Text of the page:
Sunday, February 19th, 2012

Knight of Cups — The Renaissance Tarot

Jane LyleIllustrator: Helen Jones
Author: Jane Lyle



Upright: Romantic • Inspirational • Visionary

Reversed: Loss of direction


The Knight of Cups is the Arthurian hero— the grail knight— the spiritual poet— the courtly lover—the romantic artist. Chasing his muse, he undertakes a journey of imagination and creativity through the unconscious. Because he is in love with life itself, he is charming and attractive to others, regardless of their sex. He uses refined, feminine intuition during quests of romance and seduction. Master of following his heart’s inner compass, he makes decisions with little input from his brain and follows the wisdom of his dreams.


In the worst of times, the Knight of Cups jumps to conclusions before looking at facts. He becomes moody, jealous or emotional to the point of incapacity and allows his emotions to control his life.


*   *   *


Tarot of the AbsurdI made a postcard

to celebrate the completion of my deck.

Want one?

Send me a post card for trade

or buy one here.

I also made a stamp of the Knight of Sticks

which is way cooler than the postcard

but Zazzle® won’t publish it publicly

because apparently it glorifies weapons

in a way that is not incidental.

Saturday, February 18th, 2012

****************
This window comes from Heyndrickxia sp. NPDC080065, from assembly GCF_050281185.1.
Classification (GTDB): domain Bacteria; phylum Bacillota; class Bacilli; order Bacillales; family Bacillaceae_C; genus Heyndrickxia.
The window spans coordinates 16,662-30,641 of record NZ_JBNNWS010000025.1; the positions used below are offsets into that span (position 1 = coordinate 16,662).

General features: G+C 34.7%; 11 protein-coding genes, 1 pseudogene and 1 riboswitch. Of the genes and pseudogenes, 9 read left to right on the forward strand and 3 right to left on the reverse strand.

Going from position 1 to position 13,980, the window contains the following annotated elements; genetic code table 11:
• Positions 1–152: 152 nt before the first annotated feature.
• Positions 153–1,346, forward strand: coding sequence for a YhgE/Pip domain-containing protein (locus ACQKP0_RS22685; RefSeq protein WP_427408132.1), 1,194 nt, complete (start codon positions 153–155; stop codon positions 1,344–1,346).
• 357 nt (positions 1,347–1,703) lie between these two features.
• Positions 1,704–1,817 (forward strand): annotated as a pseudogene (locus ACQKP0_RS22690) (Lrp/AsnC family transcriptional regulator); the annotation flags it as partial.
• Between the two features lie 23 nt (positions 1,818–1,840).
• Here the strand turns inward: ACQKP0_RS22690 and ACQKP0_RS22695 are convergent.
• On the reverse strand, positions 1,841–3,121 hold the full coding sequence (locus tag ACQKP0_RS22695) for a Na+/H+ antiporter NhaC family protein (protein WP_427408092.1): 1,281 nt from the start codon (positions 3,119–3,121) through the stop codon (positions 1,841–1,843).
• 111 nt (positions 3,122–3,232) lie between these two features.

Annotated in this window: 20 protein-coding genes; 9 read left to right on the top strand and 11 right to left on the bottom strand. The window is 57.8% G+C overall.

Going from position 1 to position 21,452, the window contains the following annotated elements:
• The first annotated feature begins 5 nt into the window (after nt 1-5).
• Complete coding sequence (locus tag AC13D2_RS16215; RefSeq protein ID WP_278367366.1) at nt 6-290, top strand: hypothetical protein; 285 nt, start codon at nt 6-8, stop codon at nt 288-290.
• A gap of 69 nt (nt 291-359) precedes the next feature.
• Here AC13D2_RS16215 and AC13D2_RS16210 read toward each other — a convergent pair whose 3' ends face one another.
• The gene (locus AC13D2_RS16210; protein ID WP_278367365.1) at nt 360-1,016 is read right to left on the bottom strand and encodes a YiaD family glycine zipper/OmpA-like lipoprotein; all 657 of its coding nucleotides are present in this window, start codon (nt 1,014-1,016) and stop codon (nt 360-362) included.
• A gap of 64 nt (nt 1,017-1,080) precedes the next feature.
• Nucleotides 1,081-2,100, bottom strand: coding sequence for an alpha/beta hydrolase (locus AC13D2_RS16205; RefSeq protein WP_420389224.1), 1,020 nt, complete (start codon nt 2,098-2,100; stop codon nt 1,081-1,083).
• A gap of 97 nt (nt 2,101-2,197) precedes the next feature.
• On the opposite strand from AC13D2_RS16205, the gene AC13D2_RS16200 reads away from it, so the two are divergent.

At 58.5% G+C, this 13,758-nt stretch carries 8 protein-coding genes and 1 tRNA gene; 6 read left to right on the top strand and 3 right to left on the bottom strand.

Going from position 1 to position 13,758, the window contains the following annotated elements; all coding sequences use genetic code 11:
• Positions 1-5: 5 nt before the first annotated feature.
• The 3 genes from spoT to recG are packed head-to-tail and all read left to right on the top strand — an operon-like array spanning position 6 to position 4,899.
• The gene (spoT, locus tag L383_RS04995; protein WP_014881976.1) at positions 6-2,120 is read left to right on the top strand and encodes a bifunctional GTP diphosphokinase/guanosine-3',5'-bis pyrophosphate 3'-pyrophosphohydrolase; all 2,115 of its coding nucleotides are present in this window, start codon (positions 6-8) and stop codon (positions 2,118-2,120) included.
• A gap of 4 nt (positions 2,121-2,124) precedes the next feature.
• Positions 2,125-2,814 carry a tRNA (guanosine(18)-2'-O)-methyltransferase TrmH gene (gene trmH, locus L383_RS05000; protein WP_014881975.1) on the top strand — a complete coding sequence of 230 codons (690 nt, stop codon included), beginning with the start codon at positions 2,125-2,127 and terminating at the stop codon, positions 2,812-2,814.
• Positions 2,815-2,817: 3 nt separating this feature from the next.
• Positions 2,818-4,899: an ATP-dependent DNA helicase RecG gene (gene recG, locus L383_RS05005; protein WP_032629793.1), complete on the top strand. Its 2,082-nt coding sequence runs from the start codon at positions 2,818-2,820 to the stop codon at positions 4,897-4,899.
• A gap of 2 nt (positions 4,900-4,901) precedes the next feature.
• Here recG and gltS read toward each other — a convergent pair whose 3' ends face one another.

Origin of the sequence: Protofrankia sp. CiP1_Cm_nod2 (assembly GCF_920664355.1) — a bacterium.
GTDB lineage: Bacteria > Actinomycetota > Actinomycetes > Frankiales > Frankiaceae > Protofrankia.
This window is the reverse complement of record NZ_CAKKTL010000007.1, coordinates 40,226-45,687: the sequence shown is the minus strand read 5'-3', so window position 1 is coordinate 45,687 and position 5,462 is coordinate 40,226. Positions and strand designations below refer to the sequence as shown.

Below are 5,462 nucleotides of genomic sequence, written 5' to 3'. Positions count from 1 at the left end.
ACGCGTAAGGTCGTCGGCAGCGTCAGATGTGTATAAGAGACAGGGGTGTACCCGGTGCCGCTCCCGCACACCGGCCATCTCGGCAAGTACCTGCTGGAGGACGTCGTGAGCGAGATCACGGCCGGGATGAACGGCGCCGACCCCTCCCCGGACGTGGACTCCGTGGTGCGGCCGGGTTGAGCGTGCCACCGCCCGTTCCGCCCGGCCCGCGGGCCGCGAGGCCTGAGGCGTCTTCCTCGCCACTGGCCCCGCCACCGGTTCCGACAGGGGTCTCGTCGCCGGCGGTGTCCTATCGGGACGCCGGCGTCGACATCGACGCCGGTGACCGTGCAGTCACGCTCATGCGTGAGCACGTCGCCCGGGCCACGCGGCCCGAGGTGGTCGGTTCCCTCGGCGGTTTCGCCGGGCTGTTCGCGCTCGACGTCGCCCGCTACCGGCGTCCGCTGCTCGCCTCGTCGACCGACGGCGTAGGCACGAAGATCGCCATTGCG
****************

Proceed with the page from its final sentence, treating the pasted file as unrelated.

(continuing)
The Faeries’ Oracle — 44. Lys of the Shadows

Brian FroudArtist: Brian Froud

Author: Jessica MacBeth


Interpretation: Healing the shadows. Addictions. Bondage. Self-esteem.


I have now been keeping this blog for a (mere) two and a half months. Done with illustrating cards, the next step is to write about card interpretation and illustrative thought-process. I need to reveal those things which remain occulted in my mind. Today I am using Brian Froud’s Faeries’ Oracle. I had some issues with the deck last time. With that in mind, I ask this pack of fey, “If the goals of this blog are to create a daily entry about a one-card tarot reading in order to facilitate the writing of a book, what is the purpose of reading from non-tarot decks, decks that do not inspire creative writing, and decks that I simply do not enjoy looking at?”


“Good question,” says Lys of the Shadows. I like her.


Lys deals with addicts. She tries to help people develop true self-respect and self-esteem by inspiring practical help for those who need it most. “Take a shower. Brush your teeth. Go out side into the sunlight,” she says. Taking care of one’s self is the most basic sign of self respect. This may be obvious to most of us, but for those living in the shadows of society, they are not easy actions. The best time to deal with addiction is before it happens, when action is merely habit. Lys is brisk with me. “Look at your habits,” she says.


I have this habit that I generally do what I say I am going to do— in general a very good trait. I also have a habit of trying to distribute my attentions fairly— again, not a bad thing. Lest you think I am a conceited self-righteous snot, I acquiesce to having a slew of bad habits not relevant to this discussion.


From the start I have wanted to write a book to go with this deck. Each of my major arcana cards began as a terse aphorism of my own divination. The book will not be the kind that retells the same-same tale of what each card means. I want the book to be one of poetry and short story— an amusement in and of itself. I want to show how my world-view is portrayed each image. I never wanted to change the tarot deck. Its mythological history is too amusing for that. I merely wanted to give old cards new, vibrant personality.